On Saturday, the family attended an event designed to give parents and children a glimpse of what our local schools have to offer. This was especially interesting since, believe it or not, The Kid will be starting kindergarten this September. Let me get “Sunrise, Sunset” in my iTunes queue…
We went to the event knowing exactly which schools, based on research and recommendations of neighbors and friends, to look into. And man, were we ever thrown for a loop. Although we submitted applications to all of the ones we were considering (as “school of choice”), here’s my assessment of a few in particular; order notwithstanding.
School A: This was THE school we had been interested in and apparently so was everybody else as the representative was swamped with questions. While definitely a high-achieving school with a wide curriculum, the rep seemed to be more set on raising the school’s test scores and winning ribbons, awards, and accolades rather than focusing on what the student’s needs were. In short, The Kid would only be used as a statistic at that school, much in the same way my high school counselor tried to push me into attending UCLA because they “had a low rate of Hispanic students.” Like my counselor’s comments over 20 years ago I didn’t care too much for that, despite the fact that The Kid met their kindergarten criteria already.
School B: This is The Kid’s home school, meaning the one we wouldn’t have to apply for. He would just go there automatically and after seeing what they offered, I’m glad we have a choice to send him elsewhere. I told Ann that the school, named for an American revolutionary figure, seemed too intent on teaching every part of American history through plays rather than reading and writing. They were showing a video of one performance; it was like High School Musical: The Revolutionary War Years or School House Rock LIVE but with retarded kids. (Wait, isn’t that redundant?) We already had a somewhat negative impression of the school based on what we’d heard from others but when Ann shed some knowledge on me after we got home, I was livid.
Turns out the representative—she could have been the principal for all I know—told Ann that they had two programs and she needed to decide on which to place The Kid in: the standard English program or 90% Spanish program.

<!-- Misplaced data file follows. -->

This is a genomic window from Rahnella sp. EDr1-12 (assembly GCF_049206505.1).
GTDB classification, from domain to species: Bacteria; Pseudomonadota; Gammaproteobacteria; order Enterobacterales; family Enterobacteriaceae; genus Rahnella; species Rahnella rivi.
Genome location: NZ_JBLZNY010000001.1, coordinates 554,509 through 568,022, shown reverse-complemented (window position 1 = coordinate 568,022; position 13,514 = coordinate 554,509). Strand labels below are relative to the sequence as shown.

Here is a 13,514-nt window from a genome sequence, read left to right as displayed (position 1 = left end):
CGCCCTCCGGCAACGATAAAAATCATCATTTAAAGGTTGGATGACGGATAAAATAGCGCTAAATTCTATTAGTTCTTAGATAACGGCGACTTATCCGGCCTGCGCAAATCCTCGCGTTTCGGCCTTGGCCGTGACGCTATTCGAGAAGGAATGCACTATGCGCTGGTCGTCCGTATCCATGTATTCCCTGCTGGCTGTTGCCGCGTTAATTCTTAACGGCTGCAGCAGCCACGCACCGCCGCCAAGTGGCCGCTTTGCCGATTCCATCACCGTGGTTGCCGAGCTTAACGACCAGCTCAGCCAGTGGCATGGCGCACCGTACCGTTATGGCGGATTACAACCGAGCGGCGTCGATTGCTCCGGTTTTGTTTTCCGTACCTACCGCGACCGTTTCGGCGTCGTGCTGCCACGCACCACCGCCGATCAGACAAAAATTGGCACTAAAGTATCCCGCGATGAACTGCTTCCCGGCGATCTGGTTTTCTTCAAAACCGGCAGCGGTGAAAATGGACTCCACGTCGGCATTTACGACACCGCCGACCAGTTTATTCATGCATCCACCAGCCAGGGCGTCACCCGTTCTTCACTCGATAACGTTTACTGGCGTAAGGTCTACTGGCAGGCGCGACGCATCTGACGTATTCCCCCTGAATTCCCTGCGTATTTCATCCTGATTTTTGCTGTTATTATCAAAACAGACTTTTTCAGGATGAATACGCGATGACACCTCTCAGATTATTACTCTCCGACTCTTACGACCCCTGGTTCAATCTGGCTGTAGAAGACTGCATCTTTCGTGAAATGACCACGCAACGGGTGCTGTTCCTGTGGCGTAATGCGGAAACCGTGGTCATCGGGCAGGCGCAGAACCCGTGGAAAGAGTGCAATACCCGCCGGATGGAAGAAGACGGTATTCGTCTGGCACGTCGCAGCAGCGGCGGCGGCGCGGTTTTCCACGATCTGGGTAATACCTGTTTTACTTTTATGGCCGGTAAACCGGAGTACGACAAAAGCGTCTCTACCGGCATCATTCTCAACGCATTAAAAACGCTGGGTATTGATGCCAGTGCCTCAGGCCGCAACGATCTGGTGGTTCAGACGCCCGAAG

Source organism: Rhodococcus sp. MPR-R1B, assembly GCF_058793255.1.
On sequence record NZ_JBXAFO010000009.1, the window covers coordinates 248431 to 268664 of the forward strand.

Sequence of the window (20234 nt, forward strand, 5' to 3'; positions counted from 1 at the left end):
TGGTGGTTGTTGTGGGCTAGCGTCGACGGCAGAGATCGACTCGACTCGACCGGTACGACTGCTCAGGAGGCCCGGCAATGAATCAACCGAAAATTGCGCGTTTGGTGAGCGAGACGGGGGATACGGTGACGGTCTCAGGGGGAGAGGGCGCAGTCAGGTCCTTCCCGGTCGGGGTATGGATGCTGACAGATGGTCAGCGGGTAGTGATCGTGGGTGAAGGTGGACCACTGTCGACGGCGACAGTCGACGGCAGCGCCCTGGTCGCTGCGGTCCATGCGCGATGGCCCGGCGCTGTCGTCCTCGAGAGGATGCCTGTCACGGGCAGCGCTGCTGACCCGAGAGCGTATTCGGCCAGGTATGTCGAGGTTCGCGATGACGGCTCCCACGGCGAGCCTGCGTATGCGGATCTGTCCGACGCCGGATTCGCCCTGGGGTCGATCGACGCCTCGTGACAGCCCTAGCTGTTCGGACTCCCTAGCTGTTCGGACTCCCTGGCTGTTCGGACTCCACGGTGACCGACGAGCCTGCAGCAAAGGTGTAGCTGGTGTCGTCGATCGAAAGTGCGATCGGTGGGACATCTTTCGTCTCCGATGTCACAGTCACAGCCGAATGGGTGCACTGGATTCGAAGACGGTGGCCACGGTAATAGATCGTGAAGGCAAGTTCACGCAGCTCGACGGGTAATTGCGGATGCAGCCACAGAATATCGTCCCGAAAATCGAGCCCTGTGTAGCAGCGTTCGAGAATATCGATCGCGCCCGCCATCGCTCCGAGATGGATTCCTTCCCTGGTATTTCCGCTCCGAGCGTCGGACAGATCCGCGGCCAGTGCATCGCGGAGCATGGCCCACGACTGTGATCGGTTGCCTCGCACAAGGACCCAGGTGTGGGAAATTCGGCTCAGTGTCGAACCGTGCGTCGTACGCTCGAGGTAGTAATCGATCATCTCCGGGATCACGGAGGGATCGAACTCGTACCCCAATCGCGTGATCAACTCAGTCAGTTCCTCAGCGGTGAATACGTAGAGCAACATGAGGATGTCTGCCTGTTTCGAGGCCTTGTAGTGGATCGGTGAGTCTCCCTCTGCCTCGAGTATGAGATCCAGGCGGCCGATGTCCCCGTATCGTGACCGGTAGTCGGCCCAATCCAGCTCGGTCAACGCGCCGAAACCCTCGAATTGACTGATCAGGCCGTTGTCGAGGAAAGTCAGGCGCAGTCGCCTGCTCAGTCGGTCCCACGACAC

To quote the parking attendant from Ferris Bueller’s Day Off, “What country do you think this is?” What was this comment based on? I didn’t even turn in an application—all of which stated “English only” as the language spoken at home—and here she is assuming that because me and The Kid are darker than Ann, he needed to be in the 90% Spanish program? Fuckin’ nuts to you, lady!
Now don’t get me wrong on this one, people. I do think that learning and knowing Spanish is definitely beneficial to anybody. But it was the fact that, based on my and The Kid’s appearance, she assumed we spoke Spanish at home. That is what pissed me off. Haven’t we gotten past that point in this great country we live in? Apparently not.
I later spoke to my mom, a former teacher’s aide, about this and she told me that the more kids they get for the Spanish program, the more money the school gets—presumably for more lame performances of American history lessons. They are now last on our list.
School C: Was out of applications and one of the reps didn’t at all seem excited to get ours, even if we did have one filled out. So fuck you, too.
School D: It was a pleasant surprise to come across School D, one that we had never heard of because of their location in Lakewood (although they are in the Long Beach School District). The principal chatted with all of us for a long time, and the school offers an outstanding curriculum including having a garden for students to tend and get hands-on lessons in science and biology. And another plus: it’s close to home. This one could be a winner.
School E: After speaking with the reps for this school, we came to find out that The Kid’s teacher sent all of her kids there and the principal knows them all. In fact quite a few kids from The Kid’s preschool end up going there, so this could be good as well. And like School D, it’s close and offers great programs.
To couple all of this madness at the event, it was raining when we left and the gym it was being held in was packed with people and booths. Not to mention, the heat in the gym was running all morning because it was cold when they opened the doors. Combine that heat with a large crowd of people and you get even more heat so by the time we spoke to the last school, we were ready to get some ice cream and go swimming because we were about ready to die of heat exhaustion.
That’s pretty much the weekend. Sunday was Laundry and Yardwork Day so not much to say about that. And once again, I’m fighting off a sinus infection—blecch! The good news is that the good doctor prescribed some medications so I will start to take them once I get home. While I feel better as of now, I’m sure the drugs will make it all go away even faster.
And oh, in case you’re wondering why our son is now referred to as “The Kid,” here you go:
There is a certain (and most definitely sad) missing child/suspected murder case in the media these days, and the last name of the mother and her victim daughter also happens to be The Kid’s first name. As a result, Ye Olde Blogge is getting hits based on searches of that name and frankly, it creeps me out and those are hits I’d rather not get.
So moving from this point, he will be called The Kid for blog purposes. I may go back in time and also change all instances of his name in previous posts but for now on, he will be The Kid (or even TK).
Hope this clears things up and that you’re not too confused 🙂
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